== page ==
Mid-sentence I felt him sit up, so I stopped and sat up too. “Did you feel that, just now?” He looked perplexed but his eyes were as bright as ever. After noticing my raised brows he sat cross-legged across from me. “It was like I could feel your movement in my whole body just now.” He was definitely reading my mind. He had to be. There was no way he could have known such important thoughts of mine twice within such a short time. Sure, we were best friends, but we weren’t telepathy type close until now somehow. Our eyes even widened at the same time.

Somehow it felt like minutes had passed but in reality it was only seconds. Seconds without any breath or movement. My heart was completely stopped, or beating slow and shallow enough that I couldn’t feel it. Twin flames?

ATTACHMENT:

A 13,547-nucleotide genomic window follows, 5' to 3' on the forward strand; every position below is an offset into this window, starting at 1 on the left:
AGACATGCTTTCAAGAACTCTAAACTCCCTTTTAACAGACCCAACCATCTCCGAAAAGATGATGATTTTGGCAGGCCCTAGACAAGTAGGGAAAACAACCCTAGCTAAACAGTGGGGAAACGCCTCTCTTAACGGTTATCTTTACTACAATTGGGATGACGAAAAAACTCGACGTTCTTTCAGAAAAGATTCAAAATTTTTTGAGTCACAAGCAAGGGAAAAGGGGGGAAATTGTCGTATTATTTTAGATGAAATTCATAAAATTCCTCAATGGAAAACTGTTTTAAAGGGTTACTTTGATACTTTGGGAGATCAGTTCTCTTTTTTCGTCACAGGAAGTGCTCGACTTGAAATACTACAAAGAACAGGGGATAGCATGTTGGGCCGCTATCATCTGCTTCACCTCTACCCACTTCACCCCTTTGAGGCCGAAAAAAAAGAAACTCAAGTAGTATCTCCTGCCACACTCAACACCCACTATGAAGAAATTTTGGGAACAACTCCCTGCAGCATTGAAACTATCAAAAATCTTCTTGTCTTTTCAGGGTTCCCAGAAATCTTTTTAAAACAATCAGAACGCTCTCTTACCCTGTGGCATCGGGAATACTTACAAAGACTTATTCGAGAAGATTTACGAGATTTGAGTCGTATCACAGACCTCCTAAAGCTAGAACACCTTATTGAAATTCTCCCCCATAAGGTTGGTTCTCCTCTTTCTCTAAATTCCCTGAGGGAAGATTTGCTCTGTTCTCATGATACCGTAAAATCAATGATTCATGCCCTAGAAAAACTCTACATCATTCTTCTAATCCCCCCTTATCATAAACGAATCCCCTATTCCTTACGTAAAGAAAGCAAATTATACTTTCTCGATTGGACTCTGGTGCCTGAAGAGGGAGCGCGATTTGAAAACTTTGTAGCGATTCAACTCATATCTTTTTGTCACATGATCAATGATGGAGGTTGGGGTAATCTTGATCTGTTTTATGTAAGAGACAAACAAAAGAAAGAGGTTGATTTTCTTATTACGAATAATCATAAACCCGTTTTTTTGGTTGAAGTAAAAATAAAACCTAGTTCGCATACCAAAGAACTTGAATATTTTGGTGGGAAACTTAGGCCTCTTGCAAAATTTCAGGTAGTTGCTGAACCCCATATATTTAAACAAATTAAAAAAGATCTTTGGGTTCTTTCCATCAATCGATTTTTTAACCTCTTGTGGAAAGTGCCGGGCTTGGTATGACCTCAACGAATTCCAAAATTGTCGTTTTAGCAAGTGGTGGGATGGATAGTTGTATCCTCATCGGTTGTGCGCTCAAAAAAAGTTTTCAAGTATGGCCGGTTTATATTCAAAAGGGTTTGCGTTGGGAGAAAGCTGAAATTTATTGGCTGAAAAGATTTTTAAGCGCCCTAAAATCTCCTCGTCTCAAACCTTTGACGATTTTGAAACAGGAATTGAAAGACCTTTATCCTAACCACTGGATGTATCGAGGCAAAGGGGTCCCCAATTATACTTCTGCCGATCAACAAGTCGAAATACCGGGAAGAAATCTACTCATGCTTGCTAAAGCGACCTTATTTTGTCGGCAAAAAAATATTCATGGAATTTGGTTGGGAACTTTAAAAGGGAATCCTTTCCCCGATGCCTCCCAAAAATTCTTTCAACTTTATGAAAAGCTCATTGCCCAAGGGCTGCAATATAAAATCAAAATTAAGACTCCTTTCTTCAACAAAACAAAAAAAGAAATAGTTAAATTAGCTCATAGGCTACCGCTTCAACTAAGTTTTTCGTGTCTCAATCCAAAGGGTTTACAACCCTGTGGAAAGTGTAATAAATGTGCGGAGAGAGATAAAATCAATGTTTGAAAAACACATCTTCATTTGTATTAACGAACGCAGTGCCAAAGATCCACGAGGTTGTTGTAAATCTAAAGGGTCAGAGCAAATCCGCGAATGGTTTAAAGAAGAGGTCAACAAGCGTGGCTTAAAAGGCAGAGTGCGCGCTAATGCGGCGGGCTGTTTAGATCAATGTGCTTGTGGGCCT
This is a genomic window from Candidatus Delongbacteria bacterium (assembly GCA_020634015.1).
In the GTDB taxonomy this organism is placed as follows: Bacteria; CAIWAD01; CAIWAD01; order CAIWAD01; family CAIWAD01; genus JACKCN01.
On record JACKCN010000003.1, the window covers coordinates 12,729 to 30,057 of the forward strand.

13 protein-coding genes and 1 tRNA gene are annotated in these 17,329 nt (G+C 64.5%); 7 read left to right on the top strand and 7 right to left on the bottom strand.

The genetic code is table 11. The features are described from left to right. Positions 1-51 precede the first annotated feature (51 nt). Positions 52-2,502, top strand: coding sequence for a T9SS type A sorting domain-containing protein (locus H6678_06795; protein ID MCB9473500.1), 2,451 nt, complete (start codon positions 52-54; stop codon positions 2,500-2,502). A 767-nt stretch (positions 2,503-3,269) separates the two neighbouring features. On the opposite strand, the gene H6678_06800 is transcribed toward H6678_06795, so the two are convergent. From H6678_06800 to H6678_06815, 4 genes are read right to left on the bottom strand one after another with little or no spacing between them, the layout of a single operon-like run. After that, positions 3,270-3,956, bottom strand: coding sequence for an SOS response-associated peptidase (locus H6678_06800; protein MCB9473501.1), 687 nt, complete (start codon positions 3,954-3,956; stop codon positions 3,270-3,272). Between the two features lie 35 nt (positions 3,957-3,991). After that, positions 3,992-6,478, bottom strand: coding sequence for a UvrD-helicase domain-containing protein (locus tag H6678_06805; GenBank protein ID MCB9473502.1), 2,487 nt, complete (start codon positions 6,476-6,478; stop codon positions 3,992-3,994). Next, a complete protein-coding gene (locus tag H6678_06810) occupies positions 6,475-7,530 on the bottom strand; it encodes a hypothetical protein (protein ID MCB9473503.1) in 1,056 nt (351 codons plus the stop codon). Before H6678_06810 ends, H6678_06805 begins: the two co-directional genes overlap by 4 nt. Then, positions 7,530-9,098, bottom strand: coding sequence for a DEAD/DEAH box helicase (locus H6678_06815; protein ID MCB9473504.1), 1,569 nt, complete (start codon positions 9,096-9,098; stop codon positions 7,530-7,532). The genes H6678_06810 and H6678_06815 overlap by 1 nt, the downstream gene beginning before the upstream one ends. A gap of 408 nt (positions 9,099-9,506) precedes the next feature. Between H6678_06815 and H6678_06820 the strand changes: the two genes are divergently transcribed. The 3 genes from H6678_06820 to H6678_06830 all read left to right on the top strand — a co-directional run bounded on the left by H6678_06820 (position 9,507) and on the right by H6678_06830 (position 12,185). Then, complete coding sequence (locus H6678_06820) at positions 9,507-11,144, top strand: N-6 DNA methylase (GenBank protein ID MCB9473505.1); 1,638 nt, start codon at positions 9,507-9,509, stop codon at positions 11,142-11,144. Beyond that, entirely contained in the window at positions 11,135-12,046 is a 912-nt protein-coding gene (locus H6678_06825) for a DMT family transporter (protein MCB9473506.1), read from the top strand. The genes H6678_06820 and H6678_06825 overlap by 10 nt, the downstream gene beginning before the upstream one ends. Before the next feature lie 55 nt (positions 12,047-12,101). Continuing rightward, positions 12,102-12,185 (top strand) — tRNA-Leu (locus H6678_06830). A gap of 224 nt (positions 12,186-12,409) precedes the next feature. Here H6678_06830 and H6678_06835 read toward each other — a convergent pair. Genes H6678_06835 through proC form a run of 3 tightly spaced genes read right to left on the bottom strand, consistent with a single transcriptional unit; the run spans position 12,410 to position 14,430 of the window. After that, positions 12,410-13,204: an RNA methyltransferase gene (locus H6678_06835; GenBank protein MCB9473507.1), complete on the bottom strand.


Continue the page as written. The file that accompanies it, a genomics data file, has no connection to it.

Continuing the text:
– – –

Words floated from phone line to phone line between my sad sobs while I explained that I didn’t want to kill myself. One of the hardest parts of my day was giving in to the number on the pamphlet I had been given just a few hours earlier. That empty feeling inside of me swelled until it felt almost impossible to ignore when I thought of calling; it made the events of my day feel real when I so desperately wanted them to be anything but. Before I knew it my small fingers were pressing the even smaller buttons in the order that appeared before my eyes.